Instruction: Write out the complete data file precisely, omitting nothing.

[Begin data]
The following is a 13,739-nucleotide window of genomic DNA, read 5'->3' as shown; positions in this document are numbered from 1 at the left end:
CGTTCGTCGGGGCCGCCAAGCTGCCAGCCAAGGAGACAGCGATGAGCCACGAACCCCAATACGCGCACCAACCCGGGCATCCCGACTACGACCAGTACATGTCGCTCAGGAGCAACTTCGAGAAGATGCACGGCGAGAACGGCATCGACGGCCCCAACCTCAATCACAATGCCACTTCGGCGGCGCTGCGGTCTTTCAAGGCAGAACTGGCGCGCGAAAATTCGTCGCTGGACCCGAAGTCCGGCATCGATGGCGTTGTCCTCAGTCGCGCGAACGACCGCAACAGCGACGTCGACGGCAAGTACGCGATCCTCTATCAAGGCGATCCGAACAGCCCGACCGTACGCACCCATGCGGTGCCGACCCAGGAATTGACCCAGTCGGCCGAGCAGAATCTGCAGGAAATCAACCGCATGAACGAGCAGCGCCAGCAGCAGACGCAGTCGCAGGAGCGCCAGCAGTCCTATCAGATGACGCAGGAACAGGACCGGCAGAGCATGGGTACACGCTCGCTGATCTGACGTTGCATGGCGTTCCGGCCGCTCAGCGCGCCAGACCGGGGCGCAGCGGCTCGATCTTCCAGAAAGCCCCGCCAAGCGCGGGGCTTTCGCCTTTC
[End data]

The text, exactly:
The following is a 13,739-nucleotide window of genomic DNA, read 5'->3' as shown; positions in this document are numbered from 1 at the left end:
CGTTCGTCGGGGCCGCCAAGCTGCCAGCCAAGGAGACAGCGATGAGCCACGAACCCCAATACGCGCACCAACCCGGGCATCCCGACTACGACCAGTACATGTCGCTCAGGAGCAACTTCGAGAAGATGCACGGCGAGAACGGCATCGACGGCCCCAACCTCAATCACAATGCCACTTCGGCGGCGCTGCGGTCTTTCAAGGCAGAACTGGCGCGCGAAAATTCGTCGCTGGACCCGAAGTCCGGCATCGATGGCGTTGTCCTCAGTCGCGCGAACGACCGCAACAGCGACGTCGACGGCAAGTACGCGATCCTCTATCAAGGCGATCCGAACAGCCCGACCGTACGCACCCATGCGGTGCCGACCCAGGAATTGACCCAGTCGGCCGAGCAGAATCTGCAGGAAATCAACCGCATGAACGAGCAGCGCCAGCAGCAGACGCAGTCGCAGGAGCGCCAGCAGTCCTATCAGATGACGCAGGAACAGGACCGGCAGAGCATGGGTACACGCTCGCTGATCTGACGTTGCATGGCGTTCCGGCCGCTCAGCGCGCCAGACCGGGGCGCAGCGGCTCGATCTTCCAGAAAGCCCCGCCAAGCGCGGGGCTTTCGCCTTTC